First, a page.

Every year, the earth undergoes a tilt that forces the sun's nourishing radioactivity ever-so-much further to travel. That extra time spent in the outer space's deathly darkness cools it a few degrees. Measured on a galactic scale, the temperature isn't a terrible shift.
It is, however, enough to force you to put on a sweater.
This is the transition from summer to fall. It's the number-one best seasonal transition.
Fall to winter is just depressing and cruel. Winter to spring is a false start with a fart and a trip before a real change. Spring to summer always elicits cries for mother nature to just get on with it and bless you with sunshine and vacation.
No, the transformation from summer to fall is chart-topper, undefeated, modern-human seasonal change.
The reasons why ought to be obvious:
1) Wearing pants is more comfortable.
Wearing pants makes you feel like a cyborg. If you were a real hairless sasquatch without a brain, you'd freeze to death the moment winter hits. But you aren't. You're smart enough to strap on battle armor and live a richer life in defiance of the gathered elements as summer changes into fall.
Pants are great. You can wear them loose and comfortable. You can wear them tighter, and they're still comfortable. They stabilize your overall core body temperature with peak clothing efficiency. Short pants are worn out of necessity, either because it's hot, or because you're a English schoolboy who is constantly tripping and grass-staining your knees on the way to your daily elocution lessons.
Comfortable pants cement you in unerring confidence. The fall's tempature doesn't demand you consider bundling up the rest of your body yet. You simply wear pants and the job is taken done.
Furthermore, you can wear cool shoes with pants. The summer months demand you be more mindful in the heat. If it's winter, you often need gigantic boots for snow. The spring can't decide if it's going to be rain, or mud, or freezing, or boiling.
No, fall is the age of pants. It is great.
2) Watching people complain about cold weather is good sport.
While on the subject, the transition from summer to fall is an opportunity to discover the fortitude in those around you. After months of not having to devote a single brain cell to the surrounding environment, gifted summertime by a generous planetary tilt, people must suddenly remember that life is an unforgiving beast-monster that will freeze you dead if you don't recall the tiniest modicum of survival instinct.
It's not like people haven't experienced a seasonal change in the weather before. It always comes as a shock though, doesn't it? Perhaps if you're an ignorant, child-like concussion-victim.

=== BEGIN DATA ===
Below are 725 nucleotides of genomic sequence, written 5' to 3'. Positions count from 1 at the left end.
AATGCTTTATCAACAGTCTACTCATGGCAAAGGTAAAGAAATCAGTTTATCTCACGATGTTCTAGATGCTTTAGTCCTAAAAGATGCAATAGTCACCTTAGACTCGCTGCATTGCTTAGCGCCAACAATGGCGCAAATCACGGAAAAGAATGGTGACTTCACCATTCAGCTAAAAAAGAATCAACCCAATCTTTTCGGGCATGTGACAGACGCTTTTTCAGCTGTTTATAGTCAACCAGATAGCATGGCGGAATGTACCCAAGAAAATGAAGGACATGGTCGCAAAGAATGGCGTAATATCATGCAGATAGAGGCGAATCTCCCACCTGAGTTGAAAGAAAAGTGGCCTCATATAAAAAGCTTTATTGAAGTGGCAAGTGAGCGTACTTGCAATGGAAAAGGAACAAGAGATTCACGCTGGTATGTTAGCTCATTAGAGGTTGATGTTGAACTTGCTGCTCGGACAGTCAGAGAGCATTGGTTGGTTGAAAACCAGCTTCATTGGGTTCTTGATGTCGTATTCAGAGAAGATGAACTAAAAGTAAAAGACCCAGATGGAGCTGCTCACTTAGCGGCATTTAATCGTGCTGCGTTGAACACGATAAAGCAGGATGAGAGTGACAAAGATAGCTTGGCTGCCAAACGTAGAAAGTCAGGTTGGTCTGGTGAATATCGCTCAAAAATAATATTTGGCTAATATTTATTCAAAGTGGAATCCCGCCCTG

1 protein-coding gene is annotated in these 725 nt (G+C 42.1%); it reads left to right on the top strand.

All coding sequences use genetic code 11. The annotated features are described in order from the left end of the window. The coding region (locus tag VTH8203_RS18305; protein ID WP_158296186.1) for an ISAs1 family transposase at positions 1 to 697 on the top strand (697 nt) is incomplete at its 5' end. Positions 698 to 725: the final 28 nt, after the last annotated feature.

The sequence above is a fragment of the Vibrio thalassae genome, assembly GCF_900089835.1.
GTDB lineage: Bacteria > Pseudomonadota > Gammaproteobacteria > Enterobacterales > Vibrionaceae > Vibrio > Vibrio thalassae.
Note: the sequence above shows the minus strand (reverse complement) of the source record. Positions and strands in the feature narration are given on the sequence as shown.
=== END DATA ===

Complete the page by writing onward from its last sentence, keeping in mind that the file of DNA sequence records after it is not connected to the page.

Summer is a season where certain people feel ultra-entitled to only good things. If there's a cloudy day in the summer, a cry goes up: "Where did the good weather go? This isn't what summer weather is supposed to be!"
When the season changes to fall, the same shriek blasts forth: "Why isn't it always so hot I can't conceivably function without a machine to cool me?"
Really? Is it not what you've become accustomed to? The transition from summer to fall forces brains to wake up. Some take it in stride. Others act as if a cosmic injustice has been exacted upon them, individually.
Listen, God throws dice on the timeline humanity is capable of comprehending, and the earth's axis tilts. This has nothing to do with you.
3) Beer tastes better when it's cooler outside.
This is something you notice, but might not be immediately aware.
When it's cooler, and you're wearing long sleeves, and your nerves are just a little more awake from the chilled wind, beer tastes better. The same goes for coffee, apple cider, or just about any distinct taste.
There is one explanation: the temperature discrepency is at an optimal balance in the fall. When you drink a beer in the summer, it has to be chilled down to a low temperature, lest it be overheated by the surrounding air. It is usually chilled too much. That's why cheap domestic American beers are served very cold: because it'd be better to taste nothing than it's actual rust-belt, coal-mine flavor.
However, if you drink a beer in the fall, there is no temptation to over-chill it, rendering it flavorless. Instead, it's air-chilled, and, hey, turns out this beer tastes like something.
The fall brings flavor back to life in all things. That "crispness" you hear about in ads for Pumpkin Spice isn't entirely made up.
Anything you'd like to add to the list?